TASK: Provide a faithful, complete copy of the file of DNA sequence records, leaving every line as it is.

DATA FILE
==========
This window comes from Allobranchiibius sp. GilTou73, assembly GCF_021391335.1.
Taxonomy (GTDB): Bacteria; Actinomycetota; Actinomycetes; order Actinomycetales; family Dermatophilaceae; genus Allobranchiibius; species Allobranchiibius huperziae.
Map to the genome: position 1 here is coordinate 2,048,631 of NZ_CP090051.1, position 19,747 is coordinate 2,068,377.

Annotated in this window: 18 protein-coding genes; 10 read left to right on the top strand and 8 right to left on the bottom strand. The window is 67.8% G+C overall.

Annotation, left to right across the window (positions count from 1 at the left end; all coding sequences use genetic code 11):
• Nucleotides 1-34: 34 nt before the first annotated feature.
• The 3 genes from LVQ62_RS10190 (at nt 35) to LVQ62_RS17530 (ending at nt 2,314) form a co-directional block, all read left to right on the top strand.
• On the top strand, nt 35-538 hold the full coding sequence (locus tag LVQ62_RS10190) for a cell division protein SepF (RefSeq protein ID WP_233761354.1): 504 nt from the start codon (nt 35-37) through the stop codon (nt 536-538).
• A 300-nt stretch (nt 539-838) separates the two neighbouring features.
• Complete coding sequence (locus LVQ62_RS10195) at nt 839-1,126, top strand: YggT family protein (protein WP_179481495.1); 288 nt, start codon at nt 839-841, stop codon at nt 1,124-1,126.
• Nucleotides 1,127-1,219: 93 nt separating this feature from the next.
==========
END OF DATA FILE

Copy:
This window comes from Allobranchiibius sp. GilTou73, assembly GCF_021391335.1.
Taxonomy (GTDB): Bacteria; Actinomycetota; Actinomycetes; order Actinomycetales; family Dermatophilaceae; genus Allobranchiibius; species Allobranchiibius huperziae.
Map to the genome: position 1 here is coordinate 2,048,631 of NZ_CP090051.1, position 19,747 is coordinate 2,068,377.

Annotated in this window: 18 protein-coding genes; 10 read left to right on the top strand and 8 right to left on the bottom strand. The window is 67.8% G+C overall.

Annotation, left to right across the window (positions count from 1 at the left end; all coding sequences use genetic code 11):
• Nucleotides 1-34: 34 nt before the first annotated feature.
• The 3 genes from LVQ62_RS10190 (at nt 35) to LVQ62_RS17530 (ending at nt 2,314) form a co-directional block, all read left to right on the top strand.
• On the top strand, nt 35-538 hold the full coding sequence (locus tag LVQ62_RS10190) for a cell division protein SepF (RefSeq protein ID WP_233761354.1): 504 nt from the start codon (nt 35-37) through the stop codon (nt 536-538).
• A 300-nt stretch (nt 539-838) separates the two neighbouring features.
• Complete coding sequence (locus LVQ62_RS10195) at nt 839-1,126, top strand: YggT family protein (protein WP_179481495.1); 288 nt, start codon at nt 839-841, stop codon at nt 1,124-1,126.
• Nucleotides 1,127-1,219: 93 nt separating this feature from the next.